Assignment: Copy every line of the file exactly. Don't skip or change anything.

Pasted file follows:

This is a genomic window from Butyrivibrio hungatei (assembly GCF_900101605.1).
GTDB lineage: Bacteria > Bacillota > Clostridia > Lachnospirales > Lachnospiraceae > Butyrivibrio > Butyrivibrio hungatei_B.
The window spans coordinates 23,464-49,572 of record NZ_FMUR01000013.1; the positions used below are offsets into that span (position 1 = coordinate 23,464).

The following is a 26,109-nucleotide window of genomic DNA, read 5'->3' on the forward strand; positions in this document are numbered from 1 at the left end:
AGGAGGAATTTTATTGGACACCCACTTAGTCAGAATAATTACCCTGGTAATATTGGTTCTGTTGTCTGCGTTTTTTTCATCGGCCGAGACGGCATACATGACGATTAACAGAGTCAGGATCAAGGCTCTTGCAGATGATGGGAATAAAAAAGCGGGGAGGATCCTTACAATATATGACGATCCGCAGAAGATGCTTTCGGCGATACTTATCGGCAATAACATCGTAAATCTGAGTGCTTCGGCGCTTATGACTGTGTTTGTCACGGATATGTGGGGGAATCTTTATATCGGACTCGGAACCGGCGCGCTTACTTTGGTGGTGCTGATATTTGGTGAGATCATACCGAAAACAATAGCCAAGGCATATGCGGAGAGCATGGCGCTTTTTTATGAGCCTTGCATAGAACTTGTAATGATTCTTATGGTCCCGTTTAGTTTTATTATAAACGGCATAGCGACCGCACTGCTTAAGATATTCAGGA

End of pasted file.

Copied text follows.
This is a genomic window from Butyrivibrio hungatei (assembly GCF_900101605.1).
GTDB lineage: Bacteria > Bacillota > Clostridia > Lachnospirales > Lachnospiraceae > Butyrivibrio > Butyrivibrio hungatei_B.
The window spans coordinates 23,464-49,572 of record NZ_FMUR01000013.1; the positions used below are offsets into that span (position 1 = coordinate 23,464).

The following is a 26,109-nucleotide window of genomic DNA, read 5'->3' on the forward strand; positions in this document are numbered from 1 at the left end:
AGGAGGAATTTTATTGGACACCCACTTAGTCAGAATAATTACCCTGGTAATATTGGTTCTGTTGTCTGCGTTTTTTTCATCGGCCGAGACGGCATACATGACGATTAACAGAGTCAGGATCAAGGCTCTTGCAGATGATGGGAATAAAAAAGCGGGGAGGATCCTTACAATATATGACGATCCGCAGAAGATGCTTTCGGCGATACTTATCGGCAATAACATCGTAAATCTGAGTGCTTCGGCGCTTATGACTGTGTTTGTCACGGATATGTGGGGGAATCTTTATATCGGACTCGGAACCGGCGCGCTTACTTTGGTGGTGCTGATATTTGGTGAGATCATACCGAAAACAATAGCCAAGGCATATGCGGAGAGCATGGCGCTTTTTTATGAGCCTTGCATAGAACTTGTAATGATTCTTATGGTCCCGTTTAGTTTTATTATAAACGGCATAGCGACCGCACTGCTTAAGATATTCAGGA